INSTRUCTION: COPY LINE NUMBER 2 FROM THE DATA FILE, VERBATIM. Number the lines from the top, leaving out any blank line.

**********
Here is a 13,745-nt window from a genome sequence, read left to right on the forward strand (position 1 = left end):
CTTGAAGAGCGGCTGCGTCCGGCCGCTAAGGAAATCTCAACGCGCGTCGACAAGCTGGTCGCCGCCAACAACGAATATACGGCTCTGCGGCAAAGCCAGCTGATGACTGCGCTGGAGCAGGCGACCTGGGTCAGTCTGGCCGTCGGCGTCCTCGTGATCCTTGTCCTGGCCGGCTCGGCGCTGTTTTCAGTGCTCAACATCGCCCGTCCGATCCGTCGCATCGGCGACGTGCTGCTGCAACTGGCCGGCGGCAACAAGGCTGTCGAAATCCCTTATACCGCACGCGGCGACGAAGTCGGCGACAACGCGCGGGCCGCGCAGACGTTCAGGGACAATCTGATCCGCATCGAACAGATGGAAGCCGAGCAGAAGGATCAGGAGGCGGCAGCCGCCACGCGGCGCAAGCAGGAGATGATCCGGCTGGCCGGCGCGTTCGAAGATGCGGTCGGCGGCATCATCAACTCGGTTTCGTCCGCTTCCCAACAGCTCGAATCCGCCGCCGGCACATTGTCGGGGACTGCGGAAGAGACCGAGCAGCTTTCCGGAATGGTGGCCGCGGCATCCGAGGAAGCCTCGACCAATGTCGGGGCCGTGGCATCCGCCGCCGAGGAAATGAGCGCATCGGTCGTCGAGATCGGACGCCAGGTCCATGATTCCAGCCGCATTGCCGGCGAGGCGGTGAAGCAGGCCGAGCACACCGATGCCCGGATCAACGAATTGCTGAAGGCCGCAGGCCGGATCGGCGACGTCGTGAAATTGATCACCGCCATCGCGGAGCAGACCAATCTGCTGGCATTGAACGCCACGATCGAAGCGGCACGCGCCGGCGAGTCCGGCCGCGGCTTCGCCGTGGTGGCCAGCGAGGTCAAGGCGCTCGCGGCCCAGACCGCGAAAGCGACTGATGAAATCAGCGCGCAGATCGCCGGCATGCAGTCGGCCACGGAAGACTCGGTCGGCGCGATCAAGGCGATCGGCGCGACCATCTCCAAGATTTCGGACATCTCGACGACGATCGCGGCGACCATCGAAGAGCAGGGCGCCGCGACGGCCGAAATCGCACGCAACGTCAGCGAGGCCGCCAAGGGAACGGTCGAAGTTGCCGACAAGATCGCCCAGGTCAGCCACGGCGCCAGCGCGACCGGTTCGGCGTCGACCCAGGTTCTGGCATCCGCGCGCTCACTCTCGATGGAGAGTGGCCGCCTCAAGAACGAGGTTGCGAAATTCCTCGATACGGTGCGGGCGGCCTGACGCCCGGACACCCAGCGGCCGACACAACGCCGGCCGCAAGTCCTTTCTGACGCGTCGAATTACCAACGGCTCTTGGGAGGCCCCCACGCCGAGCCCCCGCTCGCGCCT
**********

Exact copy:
CTTGAAGAGCGGCTGCGTCCGGCCGCTAAGGAAATCTCAACGCGCGTCGACAAGCTGGTCGCCGCCAACAACGAATATACGGCTCTGCGGCAAAGCCAGCTGATGACTGCGCTGGAGCAGGCGACCTGGGTCAGTCTGGCCGTCGGCGTCCTCGTGATCCTTGTCCTGGCCGGCTCGGCGCTGTTTTCAGTGCTCAACATCGCCCGTCCGATCCGTCGCATCGGCGACGTGCTGCTGCAACTGGCCGGCGGCAACAAGGCTGTCGAAATCCCTTATACCGCACGCGGCGACGAAGTCGGCGACAACGCGCGGGCCGCGCAGACGTTCAGGGACAATCTGATCCGCATCGAACAGATGGAAGCCGAGCAGAAGGATCAGGAGGCGGCAGCCGCCACGCGGCGCAAGCAGGAGATGATCCGGCTGGCCGGCGCGTTCGAAGATGCGGTCGGCGGCATCATCAACTCGGTTTCGTCCGCTTCCCAACAGCTCGAATCCGCCGCCGGCACATTGTCGGGGACTGCGGAAGAGACCGAGCAGCTTTCCGGAATGGTGGCCGCGGCATCCGAGGAAGCCTCGACCAATGTCGGGGCCGTGGCATCCGCCGCCGAGGAAATGAGCGCATCGGTCGTCGAGATCGGACGCCAGGTCCATGATTCCAGCCGCATTGCCGGCGAGGCGGTGAAGCAGGCCGAGCACACCGATGCCCGGATCAACGAATTGCTGAAGGCCGCAGGCCGGATCGGCGACGTCGTGAAATTGATCACCGCCATCGCGGAGCAGACCAATCTGCTGGCATTGAACGCCACGATCGAAGCGGCACGCGCCGGCGAGTCCGGCCGCGGCTTCGCCGTGGTGGCCAGCGAGGTCAAGGCGCTCGCGGCCCAGACCGCGAAAGCGACTGATGAAATCAGCGCGCAGATCGCCGGCATGCAGTCGGCCACGGAAGACTCGGTCGGCGCGATCAAGGCGATCGGCGCGACCATCTCCAAGATTTCGGACATCTCGACGACGATCGCGGCGACCATCGAAGAGCAGGGCGCCGCGACGGCCGAAATCGCACGCAACGTCAGCGAGGCCGCCAAGGGAACGGTCGAAGTTGCCGACAAGATCGCCCAGGTCAGCCACGGCGCCAGCGCGACCGGTTCGGCGTCGACCCAGGTTCTGGCATCCGCGCGCTCACTCTCGATGGAGAGTGGCCGCCTCAAGAACGAGGTTGCGAAATTCCTCGATACGGTGCGGGCGGCCTGACGCCCGGACACCCAGCGGCCGACACAACGCCGGCCGCAAGTCCTTTCTGACGCGTCGAATTACCAACGGCTCTTGGGAGGCCCCCACGCCGAGCCCCCGCTCGCGCCT